How Did The Homestead Act Affect Women

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The Homestead Act is a special Act that promoted migration to the western part of US. Public lands were made easily accessible to settlers with a small filing fee in exchange for 160 acres of land to be used for farming. Homesteaders received ownership of the land after continuously residing on the land for five years. Homesteaders also had an alternative of acquiring the land from the government by paying a specified amount per acre, after six months of residency. The Homestead Act resulted in the distribution of million acres of public land (Library of Congress n.p). The Act made it possible everyone, including, women from the middle and lower classes of the society to gain financial freedom and independence. In the early twentieth century, …show more content…

The women were expected to create a happy home, guard the religion, and the morality of her family. The unmarried and married women who tried to seek work outside the home faced limited employment opportunities because of their gender. Women were expected to only focus on domestic duties and her role were limited to continue living in the man’s world. Women roles were expected to be in line with the culture and norms set by the society. The American culture perceived that women were not intellectually and emotionally stable to be involved in the complex world of work and, therefore, women did not take up leadership and political roles. Some women who tried to go against the set norms in most cases were ridiculed and scorned. Such actions made the American women also believed that being at home, caring, and supporting their family was their only duty (Wishart …show more content…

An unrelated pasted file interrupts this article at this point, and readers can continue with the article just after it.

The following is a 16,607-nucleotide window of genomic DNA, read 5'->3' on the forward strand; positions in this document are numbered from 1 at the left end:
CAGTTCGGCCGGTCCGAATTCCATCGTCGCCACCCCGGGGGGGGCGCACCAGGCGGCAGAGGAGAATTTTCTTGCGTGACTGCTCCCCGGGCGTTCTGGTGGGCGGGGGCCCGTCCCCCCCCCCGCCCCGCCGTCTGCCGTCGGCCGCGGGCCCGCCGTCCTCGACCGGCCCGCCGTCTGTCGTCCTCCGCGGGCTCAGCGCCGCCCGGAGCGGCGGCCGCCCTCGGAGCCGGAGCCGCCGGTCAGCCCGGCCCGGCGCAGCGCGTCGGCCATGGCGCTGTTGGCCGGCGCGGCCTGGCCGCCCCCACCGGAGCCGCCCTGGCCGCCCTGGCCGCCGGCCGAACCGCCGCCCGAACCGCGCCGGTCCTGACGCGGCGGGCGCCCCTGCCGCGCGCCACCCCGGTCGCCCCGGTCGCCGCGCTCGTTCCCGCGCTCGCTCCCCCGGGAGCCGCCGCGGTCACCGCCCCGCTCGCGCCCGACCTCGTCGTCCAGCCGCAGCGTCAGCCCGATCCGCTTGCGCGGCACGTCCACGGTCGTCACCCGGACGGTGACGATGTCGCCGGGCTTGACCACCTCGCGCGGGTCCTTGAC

In 1869, the Wyoming territory was first to grant women suffrage, hoping to attract women to the territory. Not all Western states promoted gender equality—in fact, in 1870 Wyoming denied women the right to serve on juries. Even so, it was the Western state of Montana that elected the first female member of the House of Representatives, Jeannette Rankin, in 1916, and the first female governors also hailed from the West (Hensley). In the West, women were allowed to own property in their own name through homesteading. Men encouraged women to make claims for homestead land so that they could double the size of the family's holdings. But the land was still in the women's name and she often had the final say in what should be done with it. As a result of their access to land and the booming agricultural economy in the West, some women ran ranches and farms by themselves. Along with their success owning and running farms and ranches, some women became real estate agents and speculators, buying and selling Western land

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